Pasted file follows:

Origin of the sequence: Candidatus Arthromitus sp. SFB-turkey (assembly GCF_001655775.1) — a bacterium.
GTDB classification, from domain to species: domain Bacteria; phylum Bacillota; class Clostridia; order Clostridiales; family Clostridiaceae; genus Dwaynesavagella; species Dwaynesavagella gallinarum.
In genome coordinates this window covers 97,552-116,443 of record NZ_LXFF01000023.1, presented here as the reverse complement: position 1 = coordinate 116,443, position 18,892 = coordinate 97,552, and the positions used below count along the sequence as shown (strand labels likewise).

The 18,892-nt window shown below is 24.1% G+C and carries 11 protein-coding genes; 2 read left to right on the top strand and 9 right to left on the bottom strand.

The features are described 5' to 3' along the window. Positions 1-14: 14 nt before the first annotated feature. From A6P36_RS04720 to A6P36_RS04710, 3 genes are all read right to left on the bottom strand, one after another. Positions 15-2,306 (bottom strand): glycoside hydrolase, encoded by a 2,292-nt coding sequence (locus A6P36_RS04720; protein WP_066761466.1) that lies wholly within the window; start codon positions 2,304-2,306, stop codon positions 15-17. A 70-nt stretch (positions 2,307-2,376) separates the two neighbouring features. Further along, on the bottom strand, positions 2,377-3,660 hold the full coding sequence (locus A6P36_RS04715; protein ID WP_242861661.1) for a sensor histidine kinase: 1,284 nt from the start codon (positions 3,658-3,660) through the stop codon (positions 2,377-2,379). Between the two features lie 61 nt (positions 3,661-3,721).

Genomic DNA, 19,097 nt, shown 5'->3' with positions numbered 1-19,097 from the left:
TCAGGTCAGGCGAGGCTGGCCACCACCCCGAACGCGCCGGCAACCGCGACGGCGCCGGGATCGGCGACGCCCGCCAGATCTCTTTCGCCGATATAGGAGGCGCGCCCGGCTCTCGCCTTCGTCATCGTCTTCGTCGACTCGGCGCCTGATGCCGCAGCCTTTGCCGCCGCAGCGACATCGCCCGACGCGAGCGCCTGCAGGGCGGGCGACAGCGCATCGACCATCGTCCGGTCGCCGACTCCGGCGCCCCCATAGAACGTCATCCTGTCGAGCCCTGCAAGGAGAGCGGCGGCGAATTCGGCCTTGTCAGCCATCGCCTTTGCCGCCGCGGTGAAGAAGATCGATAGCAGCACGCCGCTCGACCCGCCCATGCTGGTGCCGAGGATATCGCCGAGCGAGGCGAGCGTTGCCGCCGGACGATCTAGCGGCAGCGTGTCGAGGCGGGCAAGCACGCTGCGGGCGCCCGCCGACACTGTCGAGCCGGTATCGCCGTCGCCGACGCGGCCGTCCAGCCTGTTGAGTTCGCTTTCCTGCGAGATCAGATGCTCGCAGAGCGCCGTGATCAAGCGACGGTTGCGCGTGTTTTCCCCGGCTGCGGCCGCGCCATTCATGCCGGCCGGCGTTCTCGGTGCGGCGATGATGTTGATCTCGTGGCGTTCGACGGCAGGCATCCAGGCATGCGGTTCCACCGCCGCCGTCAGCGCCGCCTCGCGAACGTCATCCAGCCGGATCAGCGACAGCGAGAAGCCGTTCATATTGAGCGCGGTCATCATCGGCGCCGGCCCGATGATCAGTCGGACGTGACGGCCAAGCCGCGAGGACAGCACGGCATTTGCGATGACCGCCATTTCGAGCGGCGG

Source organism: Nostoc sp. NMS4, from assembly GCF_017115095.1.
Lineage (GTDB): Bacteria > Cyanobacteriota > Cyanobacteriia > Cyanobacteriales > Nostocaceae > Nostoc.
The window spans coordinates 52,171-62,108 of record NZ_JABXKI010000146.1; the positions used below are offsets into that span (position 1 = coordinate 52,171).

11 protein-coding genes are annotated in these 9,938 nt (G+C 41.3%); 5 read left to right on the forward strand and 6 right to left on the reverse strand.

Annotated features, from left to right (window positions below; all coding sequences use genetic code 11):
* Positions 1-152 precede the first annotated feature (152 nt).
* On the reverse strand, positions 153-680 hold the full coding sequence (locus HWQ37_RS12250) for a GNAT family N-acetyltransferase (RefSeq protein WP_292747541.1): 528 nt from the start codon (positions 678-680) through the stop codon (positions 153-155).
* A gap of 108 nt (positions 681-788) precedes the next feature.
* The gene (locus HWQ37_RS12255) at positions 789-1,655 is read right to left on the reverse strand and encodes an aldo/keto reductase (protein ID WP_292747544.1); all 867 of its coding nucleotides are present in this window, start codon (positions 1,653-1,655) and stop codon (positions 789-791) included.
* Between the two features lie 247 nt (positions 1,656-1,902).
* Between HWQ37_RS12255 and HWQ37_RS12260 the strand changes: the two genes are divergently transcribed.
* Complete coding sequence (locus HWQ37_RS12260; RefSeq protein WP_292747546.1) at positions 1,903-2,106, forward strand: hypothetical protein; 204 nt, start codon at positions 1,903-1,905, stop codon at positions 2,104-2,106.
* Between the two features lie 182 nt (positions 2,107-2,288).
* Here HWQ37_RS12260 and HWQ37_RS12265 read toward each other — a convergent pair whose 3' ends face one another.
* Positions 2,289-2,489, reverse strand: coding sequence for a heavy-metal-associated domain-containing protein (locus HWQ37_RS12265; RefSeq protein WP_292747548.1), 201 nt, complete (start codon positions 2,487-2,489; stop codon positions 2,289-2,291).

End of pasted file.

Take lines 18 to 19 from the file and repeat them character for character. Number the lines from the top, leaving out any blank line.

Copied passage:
* Between HWQ37_RS12255 and HWQ37_RS12260 the strand changes: the two genes are divergently transcribed.
* Complete coding sequence (locus HWQ37_RS12260; RefSeq protein WP_292747546.1) at positions 1,903-2,106, forward strand: hypothetical protein; 204 nt, start codon at positions 1,903-1,905, stop codon at positions 2,104-2,106.